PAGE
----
In the late ‘90s, the personal-style crew cab pickup started to
appear. Those were trucks with four full-sized, forward-hinged doors and
enough room in the back to comfortably seat adults. The extra cab length
was achieved by sacrificing the cargo bed, allowing manufacturers to save
money by using extended-cab wheelbase and frames. Die-hard truck owners
said these shorty-bed trucks would fail as work trucks. With compact trucks
such as the Frontier Crew Cab, there was a tight fit when hauling an ATV,
and the benchmark of all work chores—the 4x8 sheet of plywood—required
some tie-down ingenuity.
But these are trucks geared toward personal use, and crew cabs appear
to offer enough utility to make the new 4-door pickups the hottest selling
segment in the industry. Hauling passengers more comfortably is the priority
of these motorists, not toting a ton of bricks. This new breed of truck
owner wants maneuverability and the option of parking in a normal garage.
Traditional fullsize crew cab pickups had beds up to eight feet long and
could carry enough building materials to raise a barn. The personal truck
owner just wanted to take home plants for the wife or haul camping equipment.
same time we received the keys to a 2004 Nissan Titan Crew Cab, a friend
called needing help with a move. Now we had a chance to see just how useful
a 5-foot-7 bed would be. But first we had to get past all the utility
options that Nissan offers.
Our test truck came with the $900 Utility Bed Package, $200 Utili-Track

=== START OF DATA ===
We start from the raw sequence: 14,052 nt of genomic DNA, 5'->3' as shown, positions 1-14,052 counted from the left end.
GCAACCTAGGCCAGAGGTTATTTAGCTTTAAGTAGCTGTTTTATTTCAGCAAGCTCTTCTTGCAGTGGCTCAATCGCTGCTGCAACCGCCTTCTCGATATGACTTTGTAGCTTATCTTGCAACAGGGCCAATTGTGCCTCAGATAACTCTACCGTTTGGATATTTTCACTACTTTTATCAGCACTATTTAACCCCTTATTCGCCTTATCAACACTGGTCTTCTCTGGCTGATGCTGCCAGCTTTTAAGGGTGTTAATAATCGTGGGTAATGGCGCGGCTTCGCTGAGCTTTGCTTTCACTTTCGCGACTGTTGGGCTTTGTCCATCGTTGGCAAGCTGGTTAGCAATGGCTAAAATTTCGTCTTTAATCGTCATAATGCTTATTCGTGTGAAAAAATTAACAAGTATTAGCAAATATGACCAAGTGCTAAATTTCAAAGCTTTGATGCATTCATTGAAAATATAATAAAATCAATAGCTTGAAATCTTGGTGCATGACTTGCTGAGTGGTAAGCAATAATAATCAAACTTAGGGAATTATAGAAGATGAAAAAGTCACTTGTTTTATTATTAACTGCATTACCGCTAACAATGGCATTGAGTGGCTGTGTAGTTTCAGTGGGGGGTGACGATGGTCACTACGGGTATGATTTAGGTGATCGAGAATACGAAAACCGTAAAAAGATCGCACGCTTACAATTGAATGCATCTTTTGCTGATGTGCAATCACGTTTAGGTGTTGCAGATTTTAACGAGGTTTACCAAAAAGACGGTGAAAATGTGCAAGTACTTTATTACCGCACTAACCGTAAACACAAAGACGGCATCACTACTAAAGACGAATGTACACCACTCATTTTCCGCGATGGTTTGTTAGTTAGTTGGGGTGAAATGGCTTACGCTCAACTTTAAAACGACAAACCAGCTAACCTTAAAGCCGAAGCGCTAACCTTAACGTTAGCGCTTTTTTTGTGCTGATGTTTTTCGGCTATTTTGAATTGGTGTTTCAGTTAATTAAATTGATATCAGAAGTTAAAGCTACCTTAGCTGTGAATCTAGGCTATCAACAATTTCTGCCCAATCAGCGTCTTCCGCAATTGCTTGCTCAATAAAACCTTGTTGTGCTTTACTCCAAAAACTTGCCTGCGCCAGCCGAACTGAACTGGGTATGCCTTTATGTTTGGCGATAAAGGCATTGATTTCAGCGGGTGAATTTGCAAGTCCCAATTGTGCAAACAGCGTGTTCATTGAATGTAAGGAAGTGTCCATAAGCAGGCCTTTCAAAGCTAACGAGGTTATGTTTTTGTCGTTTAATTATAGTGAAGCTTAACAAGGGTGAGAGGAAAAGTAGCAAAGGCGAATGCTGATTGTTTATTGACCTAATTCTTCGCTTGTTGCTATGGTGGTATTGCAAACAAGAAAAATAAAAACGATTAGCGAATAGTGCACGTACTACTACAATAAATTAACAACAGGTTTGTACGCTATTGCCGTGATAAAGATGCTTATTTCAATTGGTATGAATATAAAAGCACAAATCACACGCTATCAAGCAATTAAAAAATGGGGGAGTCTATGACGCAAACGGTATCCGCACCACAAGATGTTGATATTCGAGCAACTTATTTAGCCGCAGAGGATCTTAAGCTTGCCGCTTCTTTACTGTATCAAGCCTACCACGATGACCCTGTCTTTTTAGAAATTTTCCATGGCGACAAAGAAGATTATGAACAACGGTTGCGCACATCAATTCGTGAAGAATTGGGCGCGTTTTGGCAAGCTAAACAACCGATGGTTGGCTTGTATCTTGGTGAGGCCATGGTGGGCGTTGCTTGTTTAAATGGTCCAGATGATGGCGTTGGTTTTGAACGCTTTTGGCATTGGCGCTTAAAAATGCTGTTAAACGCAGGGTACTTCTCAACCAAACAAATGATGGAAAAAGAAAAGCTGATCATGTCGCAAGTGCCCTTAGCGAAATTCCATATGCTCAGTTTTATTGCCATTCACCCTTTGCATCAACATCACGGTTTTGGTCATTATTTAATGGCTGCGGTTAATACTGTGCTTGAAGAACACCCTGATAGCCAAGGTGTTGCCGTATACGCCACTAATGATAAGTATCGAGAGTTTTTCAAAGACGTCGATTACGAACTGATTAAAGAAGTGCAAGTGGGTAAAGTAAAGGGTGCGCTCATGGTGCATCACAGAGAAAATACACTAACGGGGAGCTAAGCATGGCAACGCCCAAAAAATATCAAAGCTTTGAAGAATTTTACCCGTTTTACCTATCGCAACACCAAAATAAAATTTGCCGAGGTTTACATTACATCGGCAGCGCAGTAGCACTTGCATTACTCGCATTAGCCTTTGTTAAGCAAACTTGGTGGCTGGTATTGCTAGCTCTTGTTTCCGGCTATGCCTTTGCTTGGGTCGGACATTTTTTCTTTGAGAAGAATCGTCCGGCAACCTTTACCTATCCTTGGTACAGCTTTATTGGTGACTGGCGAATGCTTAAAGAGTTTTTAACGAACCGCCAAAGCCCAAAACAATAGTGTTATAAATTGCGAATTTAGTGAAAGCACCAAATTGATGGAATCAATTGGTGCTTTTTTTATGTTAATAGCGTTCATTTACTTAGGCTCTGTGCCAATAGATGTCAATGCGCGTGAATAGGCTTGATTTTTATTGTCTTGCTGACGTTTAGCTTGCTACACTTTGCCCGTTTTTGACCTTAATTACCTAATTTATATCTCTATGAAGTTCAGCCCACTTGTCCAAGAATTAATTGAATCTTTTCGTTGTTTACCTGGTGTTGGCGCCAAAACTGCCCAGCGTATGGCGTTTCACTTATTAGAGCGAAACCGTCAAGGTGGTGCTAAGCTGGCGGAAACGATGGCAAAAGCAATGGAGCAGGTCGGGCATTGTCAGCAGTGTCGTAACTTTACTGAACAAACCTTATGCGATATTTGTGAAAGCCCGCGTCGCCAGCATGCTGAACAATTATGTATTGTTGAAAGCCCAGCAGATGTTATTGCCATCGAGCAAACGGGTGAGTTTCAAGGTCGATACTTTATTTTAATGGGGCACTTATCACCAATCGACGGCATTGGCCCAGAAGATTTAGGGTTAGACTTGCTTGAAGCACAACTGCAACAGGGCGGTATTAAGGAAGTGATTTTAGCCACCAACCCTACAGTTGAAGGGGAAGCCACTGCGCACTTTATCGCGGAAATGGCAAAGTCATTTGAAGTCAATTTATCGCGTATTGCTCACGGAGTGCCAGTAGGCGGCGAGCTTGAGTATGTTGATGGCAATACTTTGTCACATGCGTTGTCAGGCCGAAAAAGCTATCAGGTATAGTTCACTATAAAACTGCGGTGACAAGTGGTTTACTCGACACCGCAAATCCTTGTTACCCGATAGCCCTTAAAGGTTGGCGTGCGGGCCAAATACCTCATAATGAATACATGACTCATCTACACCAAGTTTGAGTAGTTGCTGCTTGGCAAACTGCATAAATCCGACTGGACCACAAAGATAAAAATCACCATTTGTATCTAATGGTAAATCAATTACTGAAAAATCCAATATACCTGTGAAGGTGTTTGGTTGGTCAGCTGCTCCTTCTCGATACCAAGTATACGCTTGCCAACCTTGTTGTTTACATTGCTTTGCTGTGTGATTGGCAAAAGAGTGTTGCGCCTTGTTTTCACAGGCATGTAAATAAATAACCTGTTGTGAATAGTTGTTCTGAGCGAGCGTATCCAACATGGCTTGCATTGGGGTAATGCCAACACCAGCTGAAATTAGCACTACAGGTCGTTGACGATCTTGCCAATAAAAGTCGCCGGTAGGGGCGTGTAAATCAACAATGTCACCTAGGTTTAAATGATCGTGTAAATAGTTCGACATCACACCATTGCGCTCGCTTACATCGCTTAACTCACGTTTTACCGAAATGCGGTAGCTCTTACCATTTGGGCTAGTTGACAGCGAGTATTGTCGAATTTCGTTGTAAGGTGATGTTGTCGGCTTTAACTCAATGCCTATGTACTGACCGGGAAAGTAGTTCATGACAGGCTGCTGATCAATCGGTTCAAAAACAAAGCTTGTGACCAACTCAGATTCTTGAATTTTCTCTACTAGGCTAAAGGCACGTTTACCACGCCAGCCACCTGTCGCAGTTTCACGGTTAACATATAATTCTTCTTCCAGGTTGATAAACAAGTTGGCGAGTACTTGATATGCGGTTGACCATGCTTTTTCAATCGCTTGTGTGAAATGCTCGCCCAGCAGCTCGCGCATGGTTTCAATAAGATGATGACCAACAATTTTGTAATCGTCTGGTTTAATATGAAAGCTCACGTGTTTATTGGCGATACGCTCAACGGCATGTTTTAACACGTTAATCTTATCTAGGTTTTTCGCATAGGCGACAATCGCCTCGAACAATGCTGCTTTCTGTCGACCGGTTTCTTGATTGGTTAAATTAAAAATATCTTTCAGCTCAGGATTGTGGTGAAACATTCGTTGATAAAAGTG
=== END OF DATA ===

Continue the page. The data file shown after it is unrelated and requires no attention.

sliding floor tray, $270 Utili-Track sliding bed divider and $280 Utili-Track
sliding bed extender. The Bed Package includes the Utili-Track channel
system with adjustable tie-down cleats, a factory-applied spray-on bedliner,
12-volt outlet in the bed, tailgate illumination and a side lockbox behind
the left rear wheel well. While $1650 of bed goodies may be useful for
carrying different items of various sizes, it wasn’t conducive for
holding half of a living room.
First, I had to remove the 4 adjustable tie-downs along the bed rail.
These cleats are massive and will support numerous straps pulled as tight
as any two weightlifters can tug, but the tie-downs also take away about
seven inches of bed width if you’re hauling large items. All that’s
needed to slide the cleats out of the tracks is a 10mm wrench to unbolt
the end stops. The bed extender support also slides out at this point.
But I had to remove the tailgate to side the floor tray out. Despite the
massive appearance of the Titan, an average-size person can manage the
tailgate alone. The big tie-down cleats also work in the floor rails that
support the sliding tray.
the accessories were out of the bed, I loaded a large sleeper sofa, love
seat, all the pillows and a few large, heavy boxes. The remaining smaller
boxes were stacked in the back of the cab after folding up the 60/40 split
bench seat. The standard tie-downs in the bed were used to secure the
cargo, since we had removed the sliding cleats to avoid damaging the sofas.
From a utilitarian point, the bed is well-designed and functional. There
is 41.8 cubic feet of cargo volume in a bed that measures 63.8 inches
wide and 19.9 inches deep. Standard payload on our test model was 1585
pounds. (1453 pounds for a 4x4 models, and remember, payload also includes
the weights of occupants.) The factory spray-in liner worked quite well
to keep cargo from sliding and appeared to be tough enough to prevent
gouges in the bed. The tailgate workstation concept with lights integrated
into the side frames worked quite well in the evening when combined with
overhead cargo illumination. Inside the cab there are plenty of storage
options that are easily within reach and deep enough to hold most common
items used by drivers, such as CDs and cell phones.